Film journalist Armando del Moral dies

Reporter also helped establish the Golden Globes

Armando del Moral, an influential journalist who covered show business for the Spanish-speaking world in the 1940s and '50s, died July 21 in North Hollywood of natural causes. He was 93.

Del Moral also helped establish the Golden Globe Awards; acted as Hollywood representative for the Mexican actors union; wrote, produced and directed a radio soap opera; and helped studios with their Spanish-language publicity campaigns.

For more than 30 years, del Moral wrote and edited the magazine Cine-Grafica, offering coverage of the Hispanic social and entertainment scene in Los Angeles.

A Spanish Civil war refugee, del Moral arrived in Mexico in 1939, became a reporter and began covering the country's blooming film industry. He settled in Los Angeles in 1943 and five years later was named a vp of the Hollywood Foreign Correspondents Assn. (the forerunner to the Hollywood Foreign Press Assn.). He served as host and awards presenter during a number of the organization's Golden Globe ceremonies.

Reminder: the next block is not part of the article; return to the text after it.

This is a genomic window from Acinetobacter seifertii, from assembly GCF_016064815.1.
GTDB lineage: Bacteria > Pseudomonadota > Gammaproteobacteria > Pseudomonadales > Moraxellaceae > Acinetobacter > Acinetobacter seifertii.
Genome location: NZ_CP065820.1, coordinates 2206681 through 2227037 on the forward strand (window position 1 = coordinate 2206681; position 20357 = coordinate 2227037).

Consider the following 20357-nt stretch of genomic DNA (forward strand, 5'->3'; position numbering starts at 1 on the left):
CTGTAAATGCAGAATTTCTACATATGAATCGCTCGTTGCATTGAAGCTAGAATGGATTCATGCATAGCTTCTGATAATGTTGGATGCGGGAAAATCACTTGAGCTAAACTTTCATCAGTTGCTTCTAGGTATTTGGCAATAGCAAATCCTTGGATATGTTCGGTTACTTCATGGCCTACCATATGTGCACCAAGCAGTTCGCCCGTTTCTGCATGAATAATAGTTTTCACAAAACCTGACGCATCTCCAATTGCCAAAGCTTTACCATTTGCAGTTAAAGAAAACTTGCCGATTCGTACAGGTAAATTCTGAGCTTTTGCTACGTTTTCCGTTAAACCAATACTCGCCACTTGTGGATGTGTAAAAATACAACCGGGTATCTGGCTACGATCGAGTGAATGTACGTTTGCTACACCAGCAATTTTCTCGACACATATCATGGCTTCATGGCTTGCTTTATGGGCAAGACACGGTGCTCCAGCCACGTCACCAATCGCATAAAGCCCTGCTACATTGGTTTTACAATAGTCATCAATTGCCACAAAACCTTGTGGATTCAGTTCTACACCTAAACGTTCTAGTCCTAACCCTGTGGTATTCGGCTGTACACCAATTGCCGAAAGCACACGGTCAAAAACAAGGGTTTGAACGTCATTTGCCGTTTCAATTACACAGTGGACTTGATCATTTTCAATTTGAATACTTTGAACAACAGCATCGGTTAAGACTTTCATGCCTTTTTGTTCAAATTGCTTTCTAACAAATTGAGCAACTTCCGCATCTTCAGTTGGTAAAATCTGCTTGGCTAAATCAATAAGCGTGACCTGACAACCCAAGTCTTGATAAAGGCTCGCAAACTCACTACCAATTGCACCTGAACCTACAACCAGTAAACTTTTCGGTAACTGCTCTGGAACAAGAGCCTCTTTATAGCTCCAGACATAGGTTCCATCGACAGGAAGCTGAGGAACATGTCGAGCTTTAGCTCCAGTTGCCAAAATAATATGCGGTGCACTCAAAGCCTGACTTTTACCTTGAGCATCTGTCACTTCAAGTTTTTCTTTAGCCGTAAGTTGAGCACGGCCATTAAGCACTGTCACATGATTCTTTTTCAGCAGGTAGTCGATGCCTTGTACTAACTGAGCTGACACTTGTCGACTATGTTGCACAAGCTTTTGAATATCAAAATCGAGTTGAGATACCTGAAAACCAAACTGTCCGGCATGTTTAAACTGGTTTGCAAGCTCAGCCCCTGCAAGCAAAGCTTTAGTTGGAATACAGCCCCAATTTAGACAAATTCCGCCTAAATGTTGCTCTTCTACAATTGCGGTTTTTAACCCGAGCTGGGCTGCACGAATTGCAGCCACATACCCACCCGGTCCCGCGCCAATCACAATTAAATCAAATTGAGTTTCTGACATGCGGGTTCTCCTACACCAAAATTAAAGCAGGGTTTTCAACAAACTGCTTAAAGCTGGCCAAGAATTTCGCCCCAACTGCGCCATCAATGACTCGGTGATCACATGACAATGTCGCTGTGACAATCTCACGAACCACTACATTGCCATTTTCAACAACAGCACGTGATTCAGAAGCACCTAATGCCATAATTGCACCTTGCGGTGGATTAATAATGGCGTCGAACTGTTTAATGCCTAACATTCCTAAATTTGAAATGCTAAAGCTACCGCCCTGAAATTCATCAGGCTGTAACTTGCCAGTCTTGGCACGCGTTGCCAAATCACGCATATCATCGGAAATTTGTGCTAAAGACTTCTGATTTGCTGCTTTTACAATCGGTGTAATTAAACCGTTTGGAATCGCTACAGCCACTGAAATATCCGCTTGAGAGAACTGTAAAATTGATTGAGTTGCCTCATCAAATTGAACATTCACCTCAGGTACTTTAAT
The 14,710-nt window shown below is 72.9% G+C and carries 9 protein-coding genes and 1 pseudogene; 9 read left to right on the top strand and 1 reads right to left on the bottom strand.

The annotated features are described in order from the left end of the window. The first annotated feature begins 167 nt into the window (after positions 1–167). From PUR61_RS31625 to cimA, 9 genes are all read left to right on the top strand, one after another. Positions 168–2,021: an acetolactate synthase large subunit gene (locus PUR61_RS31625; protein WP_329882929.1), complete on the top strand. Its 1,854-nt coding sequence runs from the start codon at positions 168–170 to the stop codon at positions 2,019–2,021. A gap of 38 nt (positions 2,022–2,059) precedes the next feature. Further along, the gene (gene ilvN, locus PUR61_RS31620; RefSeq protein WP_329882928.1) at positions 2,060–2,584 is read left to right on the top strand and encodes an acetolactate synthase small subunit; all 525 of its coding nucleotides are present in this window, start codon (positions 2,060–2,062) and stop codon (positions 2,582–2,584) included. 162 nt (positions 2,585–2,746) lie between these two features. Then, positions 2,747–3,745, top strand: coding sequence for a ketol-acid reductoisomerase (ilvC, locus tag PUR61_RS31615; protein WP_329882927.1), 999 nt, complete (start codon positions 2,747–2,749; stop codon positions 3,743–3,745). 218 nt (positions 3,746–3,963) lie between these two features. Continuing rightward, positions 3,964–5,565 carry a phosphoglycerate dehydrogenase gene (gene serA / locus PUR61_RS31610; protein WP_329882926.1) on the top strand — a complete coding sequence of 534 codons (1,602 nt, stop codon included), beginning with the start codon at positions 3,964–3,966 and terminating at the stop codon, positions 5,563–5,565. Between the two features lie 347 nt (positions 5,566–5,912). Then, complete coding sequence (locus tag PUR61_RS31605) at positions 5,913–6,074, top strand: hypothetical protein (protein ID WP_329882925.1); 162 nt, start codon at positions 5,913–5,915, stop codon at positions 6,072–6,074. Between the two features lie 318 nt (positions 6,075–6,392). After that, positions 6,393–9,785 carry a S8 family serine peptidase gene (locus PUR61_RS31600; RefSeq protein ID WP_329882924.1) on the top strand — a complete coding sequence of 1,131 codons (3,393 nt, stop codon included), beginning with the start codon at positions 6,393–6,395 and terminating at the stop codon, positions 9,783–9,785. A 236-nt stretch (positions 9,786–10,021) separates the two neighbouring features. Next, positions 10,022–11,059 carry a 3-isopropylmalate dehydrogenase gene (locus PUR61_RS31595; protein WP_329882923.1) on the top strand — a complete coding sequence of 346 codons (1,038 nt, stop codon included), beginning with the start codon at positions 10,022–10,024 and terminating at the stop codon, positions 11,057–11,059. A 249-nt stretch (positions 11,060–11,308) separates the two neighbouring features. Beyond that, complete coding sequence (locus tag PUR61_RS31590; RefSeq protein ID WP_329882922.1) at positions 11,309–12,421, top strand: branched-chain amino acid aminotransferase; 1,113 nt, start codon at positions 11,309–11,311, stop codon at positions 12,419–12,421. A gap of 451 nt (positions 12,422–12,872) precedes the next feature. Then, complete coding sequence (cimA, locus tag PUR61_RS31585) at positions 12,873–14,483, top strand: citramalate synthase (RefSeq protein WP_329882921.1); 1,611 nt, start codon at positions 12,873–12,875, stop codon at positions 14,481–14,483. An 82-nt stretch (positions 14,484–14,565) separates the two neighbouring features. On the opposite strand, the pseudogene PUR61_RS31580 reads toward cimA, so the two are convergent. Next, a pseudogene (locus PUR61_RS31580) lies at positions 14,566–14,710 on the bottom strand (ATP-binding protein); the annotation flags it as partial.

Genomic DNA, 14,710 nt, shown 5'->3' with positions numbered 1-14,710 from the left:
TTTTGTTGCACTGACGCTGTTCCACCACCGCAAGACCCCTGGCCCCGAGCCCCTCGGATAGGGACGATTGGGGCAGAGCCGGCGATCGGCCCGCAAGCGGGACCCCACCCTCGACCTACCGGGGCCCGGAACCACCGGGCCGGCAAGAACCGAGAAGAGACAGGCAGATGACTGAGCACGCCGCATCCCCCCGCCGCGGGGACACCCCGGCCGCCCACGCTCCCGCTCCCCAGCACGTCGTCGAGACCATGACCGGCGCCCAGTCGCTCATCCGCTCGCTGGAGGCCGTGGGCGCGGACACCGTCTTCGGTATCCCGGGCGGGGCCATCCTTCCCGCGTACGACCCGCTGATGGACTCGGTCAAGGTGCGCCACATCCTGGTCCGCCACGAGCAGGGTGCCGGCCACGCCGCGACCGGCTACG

The charismatic del Moral headed the Spanish-language publicity campaign for George Sidney's "Pepe" (1960), which starred famed Mexican comedian Cantinflas; wrote publicity articles for Disney; and provided counsel on "The Magnificent Seven" (1957). He also directed Alfred Hitchcock for the Spanish-language ads for "Psycho" (1960); the British helmer had trouble speaking Spanish, del Moral recalled.

Del Moral also endeavored in Mexican film publicity, working with Azteca Films and collaborating with Clasa Mohme and Columbia Pictures, the major distributors of Mexican films.

In 1954, he began writing, producing and directing a very successful Spanish-language road soap opera, "Maria Elena," which was syndicated throughout the U.S. and Mexico.

Among del Moral's survivors are his daughter Matilde del Moral of Barcelona and his sons Roger of Washington and Ralph of Sacramento, Calif.